FALL FUN FOR LESS
The end of summer means a new world of agricultural delights and gorgeous autumnal scenery, plus a whole lot of events honoring the new season. There's a rich variety of fall festivals held across the nation, whether they be German Oktoberfests, haunted Halloween extravaganzas, or family-friendly harvest celebrations. Here are 50 of the most noteworthy autumn celebrations happening in every state across the nation, where residents and visitors can soak up a lot of local culture for only a little bit of cash.
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More than 50,000 attendees flood the southwestern portion of Cape Cod for the annual Cape Cod Scallop Fest, which features three days of New England's fried seafood specialties, arts shows, car shows, children's rides, and cornhole, held Sept. 23-25. Admission costs $7 for adults, $2 for children ages 6 to 12, and free for anyone younger and includes access to two stages of live music.
The 45th annual National Shrimp Festival in Gulf Shores is due to attract 250,000 people eager to consumer the festival's delicious namesake shellfish. Free admission lets guests participate in 5K and 10K runs or a sandcastle contest, browse arts and crafts exhibitors, and purchase irresistible Gulf Coast specialties like crawfish-stuffed beignets known as Cajun pistols.
More than 100 musical artists appear on seven stages Sept. 30 to Oct. 2 for the free Hardly Strictly Bluegrass festival in San Francisco's Golden Gate Park. Fifty food purveyors will be on hand while guests enjoy a diverse slate of both new discoveries and big names like Cyndi Lauper, Steve Earle, and Mary Chapin Carpenter.
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Windward Community College on Oahu hosts the free Windward Hoolaulea festival for the 16th year in a row Oct. 1. The festivities include an oversize garage sale, silent auction, live music from top island artists, children's rides, a gallery exhibit, and specialty cuisine, with all the proceeds funding programs at the college.
The Harvest Moon Fall Festival in Hemingford runs just one day, Oct. 15, but offers enough activities to keep families busy for at least a week. The free event includes homemade beer, chili and wine contests, obstacle courses, lively games like "redneck horseshoes" (played with toilet seats), and dozens of food and craft booths from local vendors.
More than 200 artisans from throughout Pennsylvania will be at Ebensburg's free Potato Fest on Sept. 24 to sell seasonal offerings and celebrate the potato growers of Cambria County. Their crop is peeled, fried, and prepared in every way imaginable at the festival's many food stands. Families and children can enjoy live music or games while adults can pay $10 for access to tastings from local wine vendors.
SalsaFest celebrates all things spicy, drawing crowds from around the southwest to the historic town square of Safford for a free two-day event Sept. 23-24. In addition to a car show, fundraising walk, and beer garden, the festival also includes a salsa challenge, where visitors can bring prepare their own homemade salsa onsite or simply grab some chips and sample the creations to vote for their favorites.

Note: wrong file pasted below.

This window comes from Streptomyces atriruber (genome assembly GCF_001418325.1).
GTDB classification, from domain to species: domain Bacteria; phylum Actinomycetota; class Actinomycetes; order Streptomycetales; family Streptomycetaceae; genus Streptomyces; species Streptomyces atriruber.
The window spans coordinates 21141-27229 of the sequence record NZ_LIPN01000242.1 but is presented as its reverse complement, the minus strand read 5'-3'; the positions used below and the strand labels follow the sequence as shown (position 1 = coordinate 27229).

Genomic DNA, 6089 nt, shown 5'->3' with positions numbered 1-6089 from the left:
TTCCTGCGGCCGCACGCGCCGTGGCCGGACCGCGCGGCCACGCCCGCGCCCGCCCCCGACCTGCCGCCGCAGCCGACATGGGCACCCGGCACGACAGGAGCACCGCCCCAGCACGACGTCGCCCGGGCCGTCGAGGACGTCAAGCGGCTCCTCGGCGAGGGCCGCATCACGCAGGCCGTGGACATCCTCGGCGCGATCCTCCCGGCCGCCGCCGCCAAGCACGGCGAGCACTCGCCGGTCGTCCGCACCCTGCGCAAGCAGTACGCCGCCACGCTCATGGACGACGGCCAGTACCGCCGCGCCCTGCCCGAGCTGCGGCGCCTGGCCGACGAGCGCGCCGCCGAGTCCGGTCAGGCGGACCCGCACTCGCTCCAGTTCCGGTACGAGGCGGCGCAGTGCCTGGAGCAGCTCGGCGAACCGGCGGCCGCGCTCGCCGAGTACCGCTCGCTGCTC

The affiliated villages of Van Buren County in southeastern Iowa show off their seasonal colors during the Scenic Drive Festival Oct. 8-9. Primarily free events like flea markets, art fairs, and pioneer craft demonstrations are held in several nearby communities, but the area's spectacular fall foliage is the true star of this regional celebration.
Often lauded as one of the nation's best harvest festivals, the Bayfield Apple Festival returns to the shores of Lake Superior Oct. 7-9. Admission is free, but prepare to be tempted by a farmers market full of local producers and food booths specializing in delicious apple preparations leading up to Sunday's grand parade.
Be careful where you tread at the Nashville Chalk Fest Sept. 24-25, as the pavement will be covered with impressively intricate chalk art created by professionals and hobbyists of all ages. The free event will also feature diverse bands from across the Southeast, catering from local food trucks, and plenty of kid-friendly activities.
Bring a few non-perishable foods to donate in lieu of cash for admission to the Quad Cities Balloon Festival, held along the Iowa border this year Sept. 23-24. The colorful hot air balloons launch each evening at 5 and offer tethered rides for $15 a person. After touchdown each night, crowds are invited to speak with pilots and crew.
Atlanta's Olmsted Linear Park hosts more than 125 displays showcasing all manner of artworks, both traditional and "outsider," for the Festival on Ponce, held Oct. 15-16. Free admission includes access to the park's beloved grounds, local food stands, a children's play area, and, of course, many arts and crafts booths.
The free Alaska Day Festival in Sitka runs Oct. 10-18 on the very spot where the state was transferred to the United States from Russia 149 years ago. This year's theme celebrates nursing with a series of panel discussions, kayak races, and historical re-enactments, as well as a parade led by the pipe-and-drum regiment of the Seattle Fire Department.
One of Louisville's most vibrant neighborhoods enjoys an old-fashioned block party at the NuLu Fest on Sept. 24. The free event in the East Market District goes from 11 a.m. to 11 p.m. and celebrates everything unique about the neighborhood with regional microbrews, local food favorites, and live music from nearby Sonablast records.
Antique tractors, classic cars, and fire trucks parade the streets to kick off Weston's 28th annual Applefest Celebration, held Oct. 1-2. For a $1 donation per adult, visitors can enjoy booths serving apple dumplings and pies as well as family-friendly activities like pony rides, a straw bale maze, pumpkin painting, and a demonstration of apple butter being prepared over an open wood fire.